3.PROCESSES: They acknowledge that strategic processes create value for customers and shareholders.
4.LEARNING & GROWTH: They know that aligned intangible assets drive improvement in the strategic process.


This is how Kaplan and Norton deliberately ensure you overcome the Four Barriers to successful strategy execution.
1. DEVELOP THE STRATEGY: Formulate your mission, vision & values – all the fundamentals. Keep in mind Google’s mission – “To organise the world’s information and make it universally accessible and useful.” And that of Bill Gates: “To put a PC on every person’s desk.’

2. TRANSLATE THE STRATEGY: This means having to create strategy maps and themes with measures and targets, assigning portfolios and providing funding to ensure that you overcome the Vision Barrier.

3. ALIGN THE ORGANISATION: This includes all business units, support units and employees. Ensure you overcome the People Barrier through initiatives that support strategy execution. Never under-estimate the investment required and the power of appropriate change management and communication in strategy execution.

4. PLAN THE OPERATIONS – Devise resource and capacity plans as well as key process improvements that will be required to make sure the Resource Barrier does not hinder the success of your strategy.


Make sure you properly review your strategy and operations to overcome the management barrier. TEST and review the profitability, devise hypotheses in terms of cause and effect and be alert to emerging strategies, new opportunities and risks. ADAPT where necessary.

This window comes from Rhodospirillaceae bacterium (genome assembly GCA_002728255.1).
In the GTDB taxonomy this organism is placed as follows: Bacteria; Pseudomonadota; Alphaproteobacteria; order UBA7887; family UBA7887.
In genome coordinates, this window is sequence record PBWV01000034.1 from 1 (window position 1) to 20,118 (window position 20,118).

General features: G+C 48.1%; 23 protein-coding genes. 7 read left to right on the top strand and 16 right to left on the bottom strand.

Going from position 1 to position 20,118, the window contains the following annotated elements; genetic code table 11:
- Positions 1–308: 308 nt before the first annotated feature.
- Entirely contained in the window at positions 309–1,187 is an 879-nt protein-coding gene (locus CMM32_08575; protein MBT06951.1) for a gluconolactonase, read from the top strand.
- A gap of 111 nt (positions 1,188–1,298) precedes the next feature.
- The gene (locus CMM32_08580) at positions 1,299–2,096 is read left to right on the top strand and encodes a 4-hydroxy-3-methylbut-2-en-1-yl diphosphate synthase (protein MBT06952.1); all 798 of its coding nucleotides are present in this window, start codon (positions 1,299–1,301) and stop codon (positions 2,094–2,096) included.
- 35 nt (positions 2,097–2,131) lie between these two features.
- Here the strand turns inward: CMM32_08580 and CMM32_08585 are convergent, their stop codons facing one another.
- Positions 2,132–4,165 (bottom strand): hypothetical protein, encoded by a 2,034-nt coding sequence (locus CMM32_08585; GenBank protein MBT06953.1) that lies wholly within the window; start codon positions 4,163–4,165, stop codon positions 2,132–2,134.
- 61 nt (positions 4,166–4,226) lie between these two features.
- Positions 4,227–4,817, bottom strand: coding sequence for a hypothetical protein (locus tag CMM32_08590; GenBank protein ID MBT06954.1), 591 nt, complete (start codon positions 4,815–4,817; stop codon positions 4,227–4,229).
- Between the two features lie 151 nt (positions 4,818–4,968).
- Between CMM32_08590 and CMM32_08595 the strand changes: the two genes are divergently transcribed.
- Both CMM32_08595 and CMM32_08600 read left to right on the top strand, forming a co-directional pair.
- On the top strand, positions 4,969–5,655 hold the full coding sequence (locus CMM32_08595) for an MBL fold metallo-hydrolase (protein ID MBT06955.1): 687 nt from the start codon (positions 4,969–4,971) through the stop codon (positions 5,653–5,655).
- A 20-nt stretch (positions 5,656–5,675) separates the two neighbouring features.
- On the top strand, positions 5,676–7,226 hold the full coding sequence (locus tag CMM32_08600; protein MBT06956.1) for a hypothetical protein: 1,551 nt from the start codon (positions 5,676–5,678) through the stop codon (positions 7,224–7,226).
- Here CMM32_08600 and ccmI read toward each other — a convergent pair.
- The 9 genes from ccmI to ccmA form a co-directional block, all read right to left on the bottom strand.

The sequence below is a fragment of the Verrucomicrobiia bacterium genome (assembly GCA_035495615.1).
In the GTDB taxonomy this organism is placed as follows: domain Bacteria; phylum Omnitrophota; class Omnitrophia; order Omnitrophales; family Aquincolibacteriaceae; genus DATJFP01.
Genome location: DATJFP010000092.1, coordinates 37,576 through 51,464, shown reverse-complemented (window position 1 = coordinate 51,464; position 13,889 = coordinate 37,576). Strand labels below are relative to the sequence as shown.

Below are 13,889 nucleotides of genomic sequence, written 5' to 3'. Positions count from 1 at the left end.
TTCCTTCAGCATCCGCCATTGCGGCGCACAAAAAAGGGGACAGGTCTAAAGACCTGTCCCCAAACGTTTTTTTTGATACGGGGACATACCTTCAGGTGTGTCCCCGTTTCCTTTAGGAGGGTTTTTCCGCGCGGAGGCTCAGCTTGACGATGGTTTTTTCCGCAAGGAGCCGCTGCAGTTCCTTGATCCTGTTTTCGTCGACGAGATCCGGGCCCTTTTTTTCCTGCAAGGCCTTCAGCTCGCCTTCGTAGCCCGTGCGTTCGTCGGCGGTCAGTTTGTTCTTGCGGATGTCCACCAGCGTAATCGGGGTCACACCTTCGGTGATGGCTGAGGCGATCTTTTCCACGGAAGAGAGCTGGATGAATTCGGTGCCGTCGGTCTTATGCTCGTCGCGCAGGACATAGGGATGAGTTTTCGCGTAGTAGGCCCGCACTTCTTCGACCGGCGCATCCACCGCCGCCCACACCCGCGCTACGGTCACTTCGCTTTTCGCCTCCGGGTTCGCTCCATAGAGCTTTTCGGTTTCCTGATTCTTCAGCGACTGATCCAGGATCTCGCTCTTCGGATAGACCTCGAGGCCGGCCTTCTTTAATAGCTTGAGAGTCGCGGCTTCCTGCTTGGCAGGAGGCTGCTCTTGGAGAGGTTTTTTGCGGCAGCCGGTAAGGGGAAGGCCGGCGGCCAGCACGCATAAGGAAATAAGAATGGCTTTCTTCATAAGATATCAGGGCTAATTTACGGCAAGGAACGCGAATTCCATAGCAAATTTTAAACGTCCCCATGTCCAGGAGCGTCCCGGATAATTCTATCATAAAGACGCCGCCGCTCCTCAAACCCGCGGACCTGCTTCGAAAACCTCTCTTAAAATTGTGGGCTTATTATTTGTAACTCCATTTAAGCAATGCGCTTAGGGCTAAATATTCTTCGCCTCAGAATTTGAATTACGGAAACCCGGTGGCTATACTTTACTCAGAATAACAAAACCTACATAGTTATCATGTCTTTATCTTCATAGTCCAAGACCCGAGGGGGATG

This strategy execution system coupled with leaders who affirm their fundamental goals and purpose with quantifiable outcomes, Norton and Kaplan have continuously shown how much value you can derive by implementing strategy maps and balanced scorecards. This is why they have been acknowledged by Harvard Business Review for creating one of the most significant management tools in the past 75 years.
Dr David Norton is the co-creator of the Balanced Scorecard and leading global practitioner in applying the Balanced Scorecard in both the Private and Public Sector. Together with Professor Robert Kaplan, he has been acclaimed by Harvard Business Review for his significant contribution to the management profession in the past 75 years. More recently Thinkers 50 have ranked them in their Hall of Fame alongside Tom Peters, Kenichi Ohmae, Warren Bennis, Howard Gardner, Henry Mintzberg, Charles Handy, Philip Kotler and Ikujiro Nonaka for their mammoth contribution to business management and leadership.

On the 11th September 2014 Dr Norton will present a full day seminar in Johannesburg on EXECUTING STRATEGY IN A NEW ECONOMY – Balanced Scorecard Essentials.